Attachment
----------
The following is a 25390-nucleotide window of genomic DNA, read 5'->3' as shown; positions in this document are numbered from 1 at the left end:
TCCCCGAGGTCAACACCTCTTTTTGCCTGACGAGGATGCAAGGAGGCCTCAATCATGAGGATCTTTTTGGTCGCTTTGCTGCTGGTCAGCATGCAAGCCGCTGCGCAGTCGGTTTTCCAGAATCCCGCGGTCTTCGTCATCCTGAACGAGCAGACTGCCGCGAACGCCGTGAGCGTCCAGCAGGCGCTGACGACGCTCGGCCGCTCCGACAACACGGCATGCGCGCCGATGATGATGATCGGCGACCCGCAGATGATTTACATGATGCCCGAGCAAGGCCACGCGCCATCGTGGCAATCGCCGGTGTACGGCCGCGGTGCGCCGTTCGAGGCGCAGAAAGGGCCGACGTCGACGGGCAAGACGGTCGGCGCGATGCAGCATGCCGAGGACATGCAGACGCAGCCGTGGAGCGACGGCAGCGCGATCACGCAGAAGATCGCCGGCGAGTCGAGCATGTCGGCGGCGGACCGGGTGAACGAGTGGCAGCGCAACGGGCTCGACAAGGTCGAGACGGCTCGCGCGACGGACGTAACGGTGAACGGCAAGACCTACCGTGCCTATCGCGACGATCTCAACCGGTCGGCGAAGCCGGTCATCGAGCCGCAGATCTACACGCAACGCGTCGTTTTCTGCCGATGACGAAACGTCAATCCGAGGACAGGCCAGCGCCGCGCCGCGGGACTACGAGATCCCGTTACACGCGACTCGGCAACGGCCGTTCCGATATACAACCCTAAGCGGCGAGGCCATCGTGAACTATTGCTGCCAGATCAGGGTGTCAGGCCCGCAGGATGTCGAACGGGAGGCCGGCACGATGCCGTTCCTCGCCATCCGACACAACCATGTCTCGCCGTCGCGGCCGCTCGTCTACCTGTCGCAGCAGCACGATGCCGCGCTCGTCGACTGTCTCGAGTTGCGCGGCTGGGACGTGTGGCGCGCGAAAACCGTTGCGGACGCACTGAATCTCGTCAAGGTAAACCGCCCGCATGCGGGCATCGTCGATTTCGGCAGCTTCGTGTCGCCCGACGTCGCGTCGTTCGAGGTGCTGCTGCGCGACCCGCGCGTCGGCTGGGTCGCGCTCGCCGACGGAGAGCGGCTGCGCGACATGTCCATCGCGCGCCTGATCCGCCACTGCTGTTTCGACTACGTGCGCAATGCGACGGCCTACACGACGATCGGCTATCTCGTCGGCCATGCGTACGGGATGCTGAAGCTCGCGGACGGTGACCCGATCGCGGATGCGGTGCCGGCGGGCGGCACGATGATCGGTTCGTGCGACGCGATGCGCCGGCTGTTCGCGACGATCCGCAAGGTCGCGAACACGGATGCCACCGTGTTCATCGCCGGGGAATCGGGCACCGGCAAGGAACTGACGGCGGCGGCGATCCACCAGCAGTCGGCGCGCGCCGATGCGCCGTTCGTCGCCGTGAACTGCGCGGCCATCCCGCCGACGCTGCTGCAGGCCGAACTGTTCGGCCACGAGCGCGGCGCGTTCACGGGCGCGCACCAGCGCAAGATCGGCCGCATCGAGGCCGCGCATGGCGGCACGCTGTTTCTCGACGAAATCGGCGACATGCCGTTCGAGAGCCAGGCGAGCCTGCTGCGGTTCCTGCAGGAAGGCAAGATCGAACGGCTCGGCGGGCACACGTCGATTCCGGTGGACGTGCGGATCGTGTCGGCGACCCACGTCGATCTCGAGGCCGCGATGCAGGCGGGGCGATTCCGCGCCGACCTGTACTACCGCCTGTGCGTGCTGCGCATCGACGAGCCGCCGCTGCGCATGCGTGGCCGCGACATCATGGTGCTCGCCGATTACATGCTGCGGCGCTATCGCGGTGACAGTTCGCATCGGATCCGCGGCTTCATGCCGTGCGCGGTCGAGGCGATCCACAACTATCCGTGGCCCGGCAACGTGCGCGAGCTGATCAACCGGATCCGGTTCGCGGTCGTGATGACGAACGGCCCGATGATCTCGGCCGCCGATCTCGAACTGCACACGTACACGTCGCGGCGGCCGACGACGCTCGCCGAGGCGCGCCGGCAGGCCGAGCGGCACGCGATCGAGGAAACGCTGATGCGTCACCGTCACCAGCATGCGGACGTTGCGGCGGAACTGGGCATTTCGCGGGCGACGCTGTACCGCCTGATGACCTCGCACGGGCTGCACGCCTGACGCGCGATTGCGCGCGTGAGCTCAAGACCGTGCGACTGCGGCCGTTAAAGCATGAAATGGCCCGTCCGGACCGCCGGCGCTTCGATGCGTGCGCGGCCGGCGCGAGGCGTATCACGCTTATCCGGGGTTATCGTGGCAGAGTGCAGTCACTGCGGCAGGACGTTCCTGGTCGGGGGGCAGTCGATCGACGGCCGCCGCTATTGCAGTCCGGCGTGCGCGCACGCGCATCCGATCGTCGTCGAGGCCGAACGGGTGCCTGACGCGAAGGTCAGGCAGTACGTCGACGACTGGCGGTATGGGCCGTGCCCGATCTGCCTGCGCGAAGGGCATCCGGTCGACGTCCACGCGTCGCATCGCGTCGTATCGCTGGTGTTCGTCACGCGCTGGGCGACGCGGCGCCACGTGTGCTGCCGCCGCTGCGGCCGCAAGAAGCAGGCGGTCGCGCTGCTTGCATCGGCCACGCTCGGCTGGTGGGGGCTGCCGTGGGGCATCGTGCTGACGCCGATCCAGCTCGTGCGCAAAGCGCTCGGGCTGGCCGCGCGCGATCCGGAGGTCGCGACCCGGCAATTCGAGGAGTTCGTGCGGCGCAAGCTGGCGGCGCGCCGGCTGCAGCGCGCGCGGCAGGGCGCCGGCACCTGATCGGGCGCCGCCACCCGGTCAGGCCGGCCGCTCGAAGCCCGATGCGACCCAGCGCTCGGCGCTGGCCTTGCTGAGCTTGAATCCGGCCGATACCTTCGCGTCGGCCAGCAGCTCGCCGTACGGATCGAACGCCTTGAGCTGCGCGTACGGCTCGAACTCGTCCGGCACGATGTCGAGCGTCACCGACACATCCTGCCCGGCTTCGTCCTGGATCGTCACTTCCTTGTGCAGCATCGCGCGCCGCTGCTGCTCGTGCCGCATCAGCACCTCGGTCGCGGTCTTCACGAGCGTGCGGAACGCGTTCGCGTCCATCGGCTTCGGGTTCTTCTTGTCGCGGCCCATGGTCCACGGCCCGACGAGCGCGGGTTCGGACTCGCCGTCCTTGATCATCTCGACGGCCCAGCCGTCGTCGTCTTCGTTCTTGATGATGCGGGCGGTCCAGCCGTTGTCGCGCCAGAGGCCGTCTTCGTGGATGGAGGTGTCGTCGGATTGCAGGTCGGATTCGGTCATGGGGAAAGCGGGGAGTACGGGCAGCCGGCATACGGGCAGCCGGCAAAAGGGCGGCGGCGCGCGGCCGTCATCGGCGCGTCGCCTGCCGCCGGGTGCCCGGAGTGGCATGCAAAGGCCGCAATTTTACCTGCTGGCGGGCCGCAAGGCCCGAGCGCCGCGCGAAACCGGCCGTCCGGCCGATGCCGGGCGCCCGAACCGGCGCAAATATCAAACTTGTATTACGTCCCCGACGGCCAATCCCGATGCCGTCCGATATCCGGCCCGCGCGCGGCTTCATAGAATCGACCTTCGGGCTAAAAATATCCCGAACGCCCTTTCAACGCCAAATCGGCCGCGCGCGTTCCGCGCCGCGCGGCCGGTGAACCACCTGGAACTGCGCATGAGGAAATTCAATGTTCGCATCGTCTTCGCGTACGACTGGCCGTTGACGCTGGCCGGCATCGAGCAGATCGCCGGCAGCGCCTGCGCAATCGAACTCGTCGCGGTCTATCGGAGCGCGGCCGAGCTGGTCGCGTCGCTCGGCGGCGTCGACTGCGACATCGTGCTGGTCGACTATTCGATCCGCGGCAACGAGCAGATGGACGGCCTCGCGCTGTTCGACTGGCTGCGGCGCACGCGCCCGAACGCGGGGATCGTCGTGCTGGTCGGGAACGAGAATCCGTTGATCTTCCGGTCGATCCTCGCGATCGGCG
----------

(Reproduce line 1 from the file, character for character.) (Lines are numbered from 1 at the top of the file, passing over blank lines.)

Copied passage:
The following is a 25390-nucleotide window of genomic DNA, read 5'->3' as shown; positions in this document are numbered from 1 at the left end: